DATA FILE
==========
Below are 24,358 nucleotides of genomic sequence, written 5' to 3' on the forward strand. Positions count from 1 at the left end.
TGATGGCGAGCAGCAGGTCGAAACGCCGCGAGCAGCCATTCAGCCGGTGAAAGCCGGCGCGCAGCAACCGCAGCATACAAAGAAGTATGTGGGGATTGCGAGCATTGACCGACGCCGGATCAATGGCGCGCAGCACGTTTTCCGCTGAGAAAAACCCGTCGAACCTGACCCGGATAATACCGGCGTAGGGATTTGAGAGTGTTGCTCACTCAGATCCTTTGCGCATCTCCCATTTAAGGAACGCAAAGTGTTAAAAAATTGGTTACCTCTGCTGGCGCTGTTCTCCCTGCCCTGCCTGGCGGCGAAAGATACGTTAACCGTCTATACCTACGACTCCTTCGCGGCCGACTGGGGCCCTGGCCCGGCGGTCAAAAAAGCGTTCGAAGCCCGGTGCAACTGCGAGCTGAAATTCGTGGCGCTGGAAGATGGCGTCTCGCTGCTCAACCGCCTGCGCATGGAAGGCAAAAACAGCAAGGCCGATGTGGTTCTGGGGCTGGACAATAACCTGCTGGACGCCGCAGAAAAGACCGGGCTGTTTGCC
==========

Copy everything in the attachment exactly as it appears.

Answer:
Below are 24,358 nucleotides of genomic sequence, written 5' to 3' on the forward strand. Positions count from 1 at the left end.
TGATGGCGAGCAGCAGGTCGAAACGCCGCGAGCAGCCATTCAGCCGGTGAAAGCCGGCGCGCAGCAACCGCAGCATACAAAGAAGTATGTGGGGATTGCGAGCATTGACCGACGCCGGATCAATGGCGCGCAGCACGTTTTCCGCTGAGAAAAACCCGTCGAACCTGACCCGGATAATACCGGCGTAGGGATTTGAGAGTGTTGCTCACTCAGATCCTTTGCGCATCTCCCATTTAAGGAACGCAAAGTGTTAAAAAATTGGTTACCTCTGCTGGCGCTGTTCTCCCTGCCCTGCCTGGCGGCGAAAGATACGTTAACCGTCTATACCTACGACTCCTTCGCGGCCGACTGGGGCCCTGGCCCGGCGGTCAAAAAAGCGTTCGAAGCCCGGTGCAACTGCGAGCTGAAATTCGTGGCGCTGGAAGATGGCGTCTCGCTGCTCAACCGCCTGCGCATGGAAGGCAAAAACAGCAAGGCCGATGTGGTTCTGGGGCTGGACAATAACCTGCTGGACGCCGCAGAAAAGACCGGGCTGTTTGCC